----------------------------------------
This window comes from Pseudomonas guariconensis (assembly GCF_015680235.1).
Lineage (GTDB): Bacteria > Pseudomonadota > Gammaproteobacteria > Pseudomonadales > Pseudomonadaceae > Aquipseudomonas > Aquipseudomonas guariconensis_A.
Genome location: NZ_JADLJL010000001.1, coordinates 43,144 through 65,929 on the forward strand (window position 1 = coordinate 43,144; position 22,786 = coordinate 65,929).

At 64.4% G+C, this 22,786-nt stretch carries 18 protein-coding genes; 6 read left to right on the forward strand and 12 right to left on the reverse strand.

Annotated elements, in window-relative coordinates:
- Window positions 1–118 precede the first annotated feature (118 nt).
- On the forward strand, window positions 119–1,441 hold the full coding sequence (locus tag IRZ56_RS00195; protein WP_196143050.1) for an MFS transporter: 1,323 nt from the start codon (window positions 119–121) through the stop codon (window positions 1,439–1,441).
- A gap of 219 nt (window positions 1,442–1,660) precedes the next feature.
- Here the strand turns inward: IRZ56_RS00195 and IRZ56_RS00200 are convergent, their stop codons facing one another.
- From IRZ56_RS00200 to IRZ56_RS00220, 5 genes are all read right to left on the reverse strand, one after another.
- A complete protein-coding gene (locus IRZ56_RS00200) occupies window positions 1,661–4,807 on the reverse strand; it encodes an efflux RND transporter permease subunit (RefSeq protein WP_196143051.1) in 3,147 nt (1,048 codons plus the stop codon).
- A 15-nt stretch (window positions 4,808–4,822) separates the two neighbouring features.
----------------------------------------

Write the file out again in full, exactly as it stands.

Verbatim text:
This window comes from Pseudomonas guariconensis (assembly GCF_015680235.1).
Lineage (GTDB): Bacteria > Pseudomonadota > Gammaproteobacteria > Pseudomonadales > Pseudomonadaceae > Aquipseudomonas > Aquipseudomonas guariconensis_A.
Genome location: NZ_JADLJL010000001.1, coordinates 43,144 through 65,929 on the forward strand (window position 1 = coordinate 43,144; position 22,786 = coordinate 65,929).

At 64.4% G+C, this 22,786-nt stretch carries 18 protein-coding genes; 6 read left to right on the forward strand and 12 right to left on the reverse strand.

Annotated elements, in window-relative coordinates:
- Window positions 1–118 precede the first annotated feature (118 nt).
- On the forward strand, window positions 119–1,441 hold the full coding sequence (locus tag IRZ56_RS00195; protein WP_196143050.1) for an MFS transporter: 1,323 nt from the start codon (window positions 119–121) through the stop codon (window positions 1,439–1,441).
- A gap of 219 nt (window positions 1,442–1,660) precedes the next feature.
- Here the strand turns inward: IRZ56_RS00195 and IRZ56_RS00200 are convergent, their stop codons facing one another.
- From IRZ56_RS00200 to IRZ56_RS00220, 5 genes are all read right to left on the reverse strand, one after another.
- A complete protein-coding gene (locus IRZ56_RS00200) occupies window positions 1,661–4,807 on the reverse strand; it encodes an efflux RND transporter permease subunit (RefSeq protein WP_196143051.1) in 3,147 nt (1,048 codons plus the stop codon).
- A 15-nt stretch (window positions 4,808–4,822) separates the two neighbouring features.